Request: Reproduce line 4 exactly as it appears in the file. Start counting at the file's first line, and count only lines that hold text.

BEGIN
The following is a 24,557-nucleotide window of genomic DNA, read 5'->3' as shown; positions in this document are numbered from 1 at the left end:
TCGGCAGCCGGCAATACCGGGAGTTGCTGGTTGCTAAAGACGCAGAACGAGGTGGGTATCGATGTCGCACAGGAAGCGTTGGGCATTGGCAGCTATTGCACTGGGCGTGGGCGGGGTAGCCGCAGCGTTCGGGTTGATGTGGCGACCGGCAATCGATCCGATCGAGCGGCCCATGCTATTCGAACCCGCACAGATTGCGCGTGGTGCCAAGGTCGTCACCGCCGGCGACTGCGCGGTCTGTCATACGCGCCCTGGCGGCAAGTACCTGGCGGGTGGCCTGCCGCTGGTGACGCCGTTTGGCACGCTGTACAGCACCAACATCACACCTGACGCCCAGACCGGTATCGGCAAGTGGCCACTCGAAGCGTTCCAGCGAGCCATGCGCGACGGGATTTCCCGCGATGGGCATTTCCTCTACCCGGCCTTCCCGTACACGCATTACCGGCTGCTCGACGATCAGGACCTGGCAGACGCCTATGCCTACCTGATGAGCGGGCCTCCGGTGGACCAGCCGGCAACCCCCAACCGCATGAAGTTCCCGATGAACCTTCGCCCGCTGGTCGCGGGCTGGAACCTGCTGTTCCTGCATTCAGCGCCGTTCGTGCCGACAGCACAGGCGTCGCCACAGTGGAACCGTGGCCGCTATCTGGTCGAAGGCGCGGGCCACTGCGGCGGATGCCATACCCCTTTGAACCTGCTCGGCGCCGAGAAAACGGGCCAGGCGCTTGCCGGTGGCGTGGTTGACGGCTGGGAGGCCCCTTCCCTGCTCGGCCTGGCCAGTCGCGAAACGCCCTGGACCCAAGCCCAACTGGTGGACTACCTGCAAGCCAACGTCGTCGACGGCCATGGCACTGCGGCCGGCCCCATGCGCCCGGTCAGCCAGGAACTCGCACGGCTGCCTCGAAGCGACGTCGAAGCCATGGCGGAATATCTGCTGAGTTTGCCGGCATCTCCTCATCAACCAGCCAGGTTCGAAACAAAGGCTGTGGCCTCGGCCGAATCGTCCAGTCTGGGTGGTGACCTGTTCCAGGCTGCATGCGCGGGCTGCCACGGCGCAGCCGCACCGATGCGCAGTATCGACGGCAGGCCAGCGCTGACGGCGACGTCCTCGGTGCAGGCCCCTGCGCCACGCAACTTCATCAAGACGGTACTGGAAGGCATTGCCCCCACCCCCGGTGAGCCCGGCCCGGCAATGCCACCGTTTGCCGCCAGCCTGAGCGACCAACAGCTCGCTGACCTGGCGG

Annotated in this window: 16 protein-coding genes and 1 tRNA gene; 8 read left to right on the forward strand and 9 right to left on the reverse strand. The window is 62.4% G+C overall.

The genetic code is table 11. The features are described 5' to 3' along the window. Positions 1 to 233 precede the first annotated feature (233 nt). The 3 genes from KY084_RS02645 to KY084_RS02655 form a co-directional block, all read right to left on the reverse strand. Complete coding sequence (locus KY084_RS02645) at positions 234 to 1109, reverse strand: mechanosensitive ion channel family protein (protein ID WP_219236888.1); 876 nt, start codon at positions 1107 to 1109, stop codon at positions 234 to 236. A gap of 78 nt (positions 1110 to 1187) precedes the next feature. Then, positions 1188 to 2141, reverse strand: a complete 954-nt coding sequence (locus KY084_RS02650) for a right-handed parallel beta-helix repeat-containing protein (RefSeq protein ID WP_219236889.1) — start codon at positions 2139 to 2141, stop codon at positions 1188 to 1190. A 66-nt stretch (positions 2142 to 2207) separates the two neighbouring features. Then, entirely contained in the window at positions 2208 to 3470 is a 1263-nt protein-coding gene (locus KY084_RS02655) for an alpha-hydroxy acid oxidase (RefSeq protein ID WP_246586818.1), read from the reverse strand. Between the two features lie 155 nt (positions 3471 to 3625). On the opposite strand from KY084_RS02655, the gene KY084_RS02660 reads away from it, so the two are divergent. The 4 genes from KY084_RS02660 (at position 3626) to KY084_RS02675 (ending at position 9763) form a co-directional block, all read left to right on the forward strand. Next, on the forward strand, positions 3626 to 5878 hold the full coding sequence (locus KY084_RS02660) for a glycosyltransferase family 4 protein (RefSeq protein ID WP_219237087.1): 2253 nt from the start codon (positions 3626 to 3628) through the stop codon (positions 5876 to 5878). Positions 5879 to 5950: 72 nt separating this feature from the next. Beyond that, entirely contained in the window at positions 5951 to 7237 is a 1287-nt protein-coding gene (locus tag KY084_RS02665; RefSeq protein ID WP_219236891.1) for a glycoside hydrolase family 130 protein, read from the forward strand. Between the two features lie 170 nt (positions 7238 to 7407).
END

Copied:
The genetic code is table 11. The features are described 5' to 3' along the window. Positions 1 to 233 precede the first annotated feature (233 nt). The 3 genes from KY084_RS02645 to KY084_RS02655 form a co-directional block, all read right to left on the reverse strand. Complete coding sequence (locus KY084_RS02645) at positions 234 to 1109, reverse strand: mechanosensitive ion channel family protein (protein ID WP_219236888.1); 876 nt, start codon at positions 1107 to 1109, stop codon at positions 234 to 236. A gap of 78 nt (positions 1110 to 1187) precedes the next feature. Then, positions 1188 to 2141, reverse strand: a complete 954-nt coding sequence (locus KY084_RS02650) for a right-handed parallel beta-helix repeat-containing protein (RefSeq protein ID WP_219236889.1) — start codon at positions 2139 to 2141, stop codon at positions 1188 to 1190. A 66-nt stretch (positions 2142 to 2207) separates the two neighbouring features. Then, entirely contained in the window at positions 2208 to 3470 is a 1263-nt protein-coding gene (locus KY084_RS02655) for an alpha-hydroxy acid oxidase (RefSeq protein ID WP_246586818.1), read from the reverse strand. Between the two features lie 155 nt (positions 3471 to 3625). On the opposite strand from KY084_RS02655, the gene KY084_RS02660 reads away from it, so the two are divergent. The 4 genes from KY084_RS02660 (at position 3626) to KY084_RS02675 (ending at position 9763) form a co-directional block, all read left to right on the forward strand. Next, on the forward strand, positions 3626 to 5878 hold the full coding sequence (locus KY084_RS02660) for a glycosyltransferase family 4 protein (RefSeq protein ID WP_219237087.1): 2253 nt from the start codon (positions 3626 to 3628) through the stop codon (positions 5876 to 5878). Positions 5879 to 5950: 72 nt separating this feature from the next. Beyond that, entirely contained in the window at positions 5951 to 7237 is a 1287-nt protein-coding gene (locus tag KY084_RS02665; RefSeq protein ID WP_219236891.1) for a glycoside hydrolase family 130 protein, read from the forward strand. Between the two features lie 170 nt (positions 7238 to 7407).